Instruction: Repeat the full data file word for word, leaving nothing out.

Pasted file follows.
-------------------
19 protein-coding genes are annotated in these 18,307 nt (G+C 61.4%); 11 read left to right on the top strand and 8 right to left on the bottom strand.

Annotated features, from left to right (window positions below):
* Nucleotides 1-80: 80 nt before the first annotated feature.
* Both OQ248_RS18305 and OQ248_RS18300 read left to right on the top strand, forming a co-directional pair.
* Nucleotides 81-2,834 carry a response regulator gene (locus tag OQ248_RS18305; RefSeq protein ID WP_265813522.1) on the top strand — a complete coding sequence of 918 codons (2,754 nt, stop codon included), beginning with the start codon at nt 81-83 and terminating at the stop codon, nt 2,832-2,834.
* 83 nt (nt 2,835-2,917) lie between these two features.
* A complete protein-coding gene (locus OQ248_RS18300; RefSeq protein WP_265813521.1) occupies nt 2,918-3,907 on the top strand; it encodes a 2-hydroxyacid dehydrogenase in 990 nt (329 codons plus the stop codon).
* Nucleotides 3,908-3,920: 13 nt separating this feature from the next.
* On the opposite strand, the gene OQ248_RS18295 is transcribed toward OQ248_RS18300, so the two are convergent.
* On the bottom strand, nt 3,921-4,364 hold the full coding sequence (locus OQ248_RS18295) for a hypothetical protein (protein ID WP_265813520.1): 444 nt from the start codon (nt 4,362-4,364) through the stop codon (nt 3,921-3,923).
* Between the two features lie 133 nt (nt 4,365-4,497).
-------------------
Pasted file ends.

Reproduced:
19 protein-coding genes are annotated in these 18,307 nt (G+C 61.4%); 11 read left to right on the top strand and 8 right to left on the bottom strand.

Annotated features, from left to right (window positions below):
* Nucleotides 1-80: 80 nt before the first annotated feature.
* Both OQ248_RS18305 and OQ248_RS18300 read left to right on the top strand, forming a co-directional pair.
* Nucleotides 81-2,834 carry a response regulator gene (locus tag OQ248_RS18305; RefSeq protein ID WP_265813522.1) on the top strand — a complete coding sequence of 918 codons (2,754 nt, stop codon included), beginning with the start codon at nt 81-83 and terminating at the stop codon, nt 2,832-2,834.
* 83 nt (nt 2,835-2,917) lie between these two features.
* A complete protein-coding gene (locus OQ248_RS18300; RefSeq protein WP_265813521.1) occupies nt 2,918-3,907 on the top strand; it encodes a 2-hydroxyacid dehydrogenase in 990 nt (329 codons plus the stop codon).
* Nucleotides 3,908-3,920: 13 nt separating this feature from the next.
* On the opposite strand, the gene OQ248_RS18295 is transcribed toward OQ248_RS18300, so the two are convergent.
* On the bottom strand, nt 3,921-4,364 hold the full coding sequence (locus OQ248_RS18295) for a hypothetical protein (protein ID WP_265813520.1): 444 nt from the start codon (nt 4,362-4,364) through the stop codon (nt 3,921-3,923).
* Between the two features lie 133 nt (nt 4,365-4,497).